Until now, it’s Uber’s corporation tax dodging that has come under public scrutiny. Its VAT liability -not so much. But all that’s about to change.
Uber’s VAT problem arises out of a basic tension in its business model. The Uber brand is all about selling to passengers. The very front page of its website invites passengers to “Ride with Uber.” But its contracts pretend – as the Employment Tribunal found last year – that it is selling not to passengers but instead to drivers. And facing in two directions at once is always going to cause you problems.
And the VAT problem it causes is this: Uber’s contracts says its drivers are supplying passengers with transport services. And the Employment Tribunal agreed that passengers were being supplied with transport services. But it said that the passengers were being supplied with those services not by the drivers but by Uber.
And all of this matters because the drivers are below the VAT threshold. They earn, by and large, less than £83,000 a year and so, if they are supplying transport services to passengers, they don’t have to charge VAT.
But if Uber is supplying transport services to passengers for VAT purposes, well, we know it earns more than £83,000 a year. And so it has to charge VAT. And then something has to give.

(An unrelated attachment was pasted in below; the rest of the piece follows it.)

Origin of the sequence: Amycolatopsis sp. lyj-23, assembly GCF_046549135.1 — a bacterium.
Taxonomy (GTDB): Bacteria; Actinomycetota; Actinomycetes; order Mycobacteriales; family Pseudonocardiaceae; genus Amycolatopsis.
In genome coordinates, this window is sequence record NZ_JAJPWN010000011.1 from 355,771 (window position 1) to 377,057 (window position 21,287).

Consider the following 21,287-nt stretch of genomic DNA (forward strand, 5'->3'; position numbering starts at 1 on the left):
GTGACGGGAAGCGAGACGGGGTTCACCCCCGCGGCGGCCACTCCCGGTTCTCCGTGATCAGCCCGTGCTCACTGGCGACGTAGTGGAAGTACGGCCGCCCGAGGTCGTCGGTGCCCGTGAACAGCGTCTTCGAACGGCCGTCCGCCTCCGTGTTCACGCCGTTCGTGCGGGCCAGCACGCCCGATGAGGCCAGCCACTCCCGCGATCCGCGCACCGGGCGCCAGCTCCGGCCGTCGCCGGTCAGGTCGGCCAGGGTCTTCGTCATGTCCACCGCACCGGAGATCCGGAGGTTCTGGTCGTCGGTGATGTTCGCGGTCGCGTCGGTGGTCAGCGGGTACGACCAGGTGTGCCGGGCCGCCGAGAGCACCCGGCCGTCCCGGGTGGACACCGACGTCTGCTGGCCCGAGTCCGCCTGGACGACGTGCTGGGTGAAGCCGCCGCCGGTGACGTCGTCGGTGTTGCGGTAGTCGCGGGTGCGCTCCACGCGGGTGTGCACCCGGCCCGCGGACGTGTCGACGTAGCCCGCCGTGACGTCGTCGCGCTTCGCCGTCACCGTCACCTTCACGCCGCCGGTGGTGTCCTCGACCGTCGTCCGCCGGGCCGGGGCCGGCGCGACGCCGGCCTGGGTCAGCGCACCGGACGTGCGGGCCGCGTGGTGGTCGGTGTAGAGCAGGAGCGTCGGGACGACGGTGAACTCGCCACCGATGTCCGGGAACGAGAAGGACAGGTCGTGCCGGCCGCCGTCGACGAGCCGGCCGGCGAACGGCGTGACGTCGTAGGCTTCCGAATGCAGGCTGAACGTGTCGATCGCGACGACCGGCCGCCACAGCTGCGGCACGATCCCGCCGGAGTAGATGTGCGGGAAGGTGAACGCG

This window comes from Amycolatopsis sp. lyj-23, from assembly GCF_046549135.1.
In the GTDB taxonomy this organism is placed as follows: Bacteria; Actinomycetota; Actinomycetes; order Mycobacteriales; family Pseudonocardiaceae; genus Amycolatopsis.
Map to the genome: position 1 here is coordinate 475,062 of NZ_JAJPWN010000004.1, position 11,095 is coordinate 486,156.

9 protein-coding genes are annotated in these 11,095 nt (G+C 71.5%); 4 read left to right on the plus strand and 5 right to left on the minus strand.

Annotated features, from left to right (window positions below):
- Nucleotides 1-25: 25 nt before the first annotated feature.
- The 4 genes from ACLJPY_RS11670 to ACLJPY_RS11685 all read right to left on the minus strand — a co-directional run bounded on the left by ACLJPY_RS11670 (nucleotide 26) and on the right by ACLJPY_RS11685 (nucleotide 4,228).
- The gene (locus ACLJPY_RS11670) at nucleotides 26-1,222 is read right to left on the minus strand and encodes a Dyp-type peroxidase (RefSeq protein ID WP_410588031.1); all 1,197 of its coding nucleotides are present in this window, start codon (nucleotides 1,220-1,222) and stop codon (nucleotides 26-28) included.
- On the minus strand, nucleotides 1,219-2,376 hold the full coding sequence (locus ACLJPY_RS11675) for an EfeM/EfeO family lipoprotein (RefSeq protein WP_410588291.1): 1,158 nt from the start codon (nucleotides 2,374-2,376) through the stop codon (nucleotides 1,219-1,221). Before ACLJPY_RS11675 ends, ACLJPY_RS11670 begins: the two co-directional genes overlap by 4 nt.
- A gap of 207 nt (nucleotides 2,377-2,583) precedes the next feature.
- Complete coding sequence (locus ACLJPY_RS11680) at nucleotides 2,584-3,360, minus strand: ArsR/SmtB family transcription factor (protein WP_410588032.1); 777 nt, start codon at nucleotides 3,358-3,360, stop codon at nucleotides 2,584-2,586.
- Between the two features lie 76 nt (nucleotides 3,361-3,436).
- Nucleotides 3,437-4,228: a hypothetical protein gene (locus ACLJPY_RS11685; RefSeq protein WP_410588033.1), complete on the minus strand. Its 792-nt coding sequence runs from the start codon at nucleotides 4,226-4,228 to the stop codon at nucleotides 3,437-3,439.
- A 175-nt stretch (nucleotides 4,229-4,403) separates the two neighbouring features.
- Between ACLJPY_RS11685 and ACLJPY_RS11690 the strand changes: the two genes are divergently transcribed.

The drivers get paid less or fares go up or Uber’s commission falls.
And there’s also a pretty big hit to Uber’s balance sheet. It will owe HMRC very substantial back tax: all the VAT it hasn’t paid over the last four years. And it will very likely owe back taxes not just in the UK but all across Europe.
Now, it’s really HMRC that should be having this fight with Uber. But it’s got a feeble record of taking on the big US tech companies.
And at the Good Law Project – which is bringing this fight – we’re not confident that it’s up for this fight. And so we’re going to take Uber on.
Our director is a Queen’s Counsel, specialising in tax. And we’ve taken formal advice from another Queen’s Counsel, also specialising in tax. And they both reckon Uber should be charging VAT.
So next week we’re going to launch our challenge. Check it out over at http://www.GoodLawProject.org. The Queen’s Counsel and solicitors who will act in the challenge will do so at very discounted rates.
But Uber is a mighty beast – you don’t need us to tell you that. And so, if we’re going to have this fight, we’ll need all the financial help you can give us.
So please, come on over, sign up for email updates, have a look and if you can – when we launch the case – make a contribution to the costs.
Link to crowdfunding – https://www.crowdjustice.org/case/uber/
source and thanks to our friends at: : London Cab Drivers Club